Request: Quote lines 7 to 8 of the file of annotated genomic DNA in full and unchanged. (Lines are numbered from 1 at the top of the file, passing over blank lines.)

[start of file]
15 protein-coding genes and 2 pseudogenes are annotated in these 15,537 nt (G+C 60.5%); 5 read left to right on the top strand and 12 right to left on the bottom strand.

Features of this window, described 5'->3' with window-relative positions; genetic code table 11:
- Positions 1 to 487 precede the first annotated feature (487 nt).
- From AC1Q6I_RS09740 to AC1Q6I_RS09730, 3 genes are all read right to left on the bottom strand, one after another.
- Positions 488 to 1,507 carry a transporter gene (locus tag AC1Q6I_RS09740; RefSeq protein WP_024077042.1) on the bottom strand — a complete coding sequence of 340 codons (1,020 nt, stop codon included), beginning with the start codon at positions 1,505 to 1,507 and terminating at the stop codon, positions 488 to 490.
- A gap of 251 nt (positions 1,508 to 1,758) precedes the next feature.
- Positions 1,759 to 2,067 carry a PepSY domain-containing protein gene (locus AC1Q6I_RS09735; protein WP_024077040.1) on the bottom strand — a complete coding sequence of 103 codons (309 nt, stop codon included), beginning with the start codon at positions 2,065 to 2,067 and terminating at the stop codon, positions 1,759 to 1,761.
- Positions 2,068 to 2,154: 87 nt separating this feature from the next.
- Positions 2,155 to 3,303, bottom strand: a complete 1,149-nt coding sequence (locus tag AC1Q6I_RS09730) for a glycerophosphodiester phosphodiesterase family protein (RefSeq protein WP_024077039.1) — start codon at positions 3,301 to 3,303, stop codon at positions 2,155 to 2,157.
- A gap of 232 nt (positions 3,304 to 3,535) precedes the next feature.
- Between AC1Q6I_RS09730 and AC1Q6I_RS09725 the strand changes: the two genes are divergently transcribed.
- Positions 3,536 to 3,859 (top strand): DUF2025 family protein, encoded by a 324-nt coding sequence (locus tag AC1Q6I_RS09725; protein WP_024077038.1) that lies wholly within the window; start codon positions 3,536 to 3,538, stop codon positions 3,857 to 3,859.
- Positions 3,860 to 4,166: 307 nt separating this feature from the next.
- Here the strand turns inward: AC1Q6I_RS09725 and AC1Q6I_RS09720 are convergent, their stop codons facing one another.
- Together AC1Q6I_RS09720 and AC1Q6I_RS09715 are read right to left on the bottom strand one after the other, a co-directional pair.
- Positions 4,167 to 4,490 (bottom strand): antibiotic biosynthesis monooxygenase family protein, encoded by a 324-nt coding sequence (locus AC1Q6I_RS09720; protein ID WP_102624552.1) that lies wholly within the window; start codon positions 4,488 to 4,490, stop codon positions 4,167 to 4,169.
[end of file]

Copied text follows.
- Positions 1,759 to 2,067 carry a PepSY domain-containing protein gene (locus AC1Q6I_RS09735; protein WP_024077040.1) on the bottom strand — a complete coding sequence of 103 codons (309 nt, stop codon included), beginning with the start codon at positions 2,065 to 2,067 and terminating at the stop codon, positions 1,759 to 1,761.
- Positions 2,068 to 2,154: 87 nt separating this feature from the next.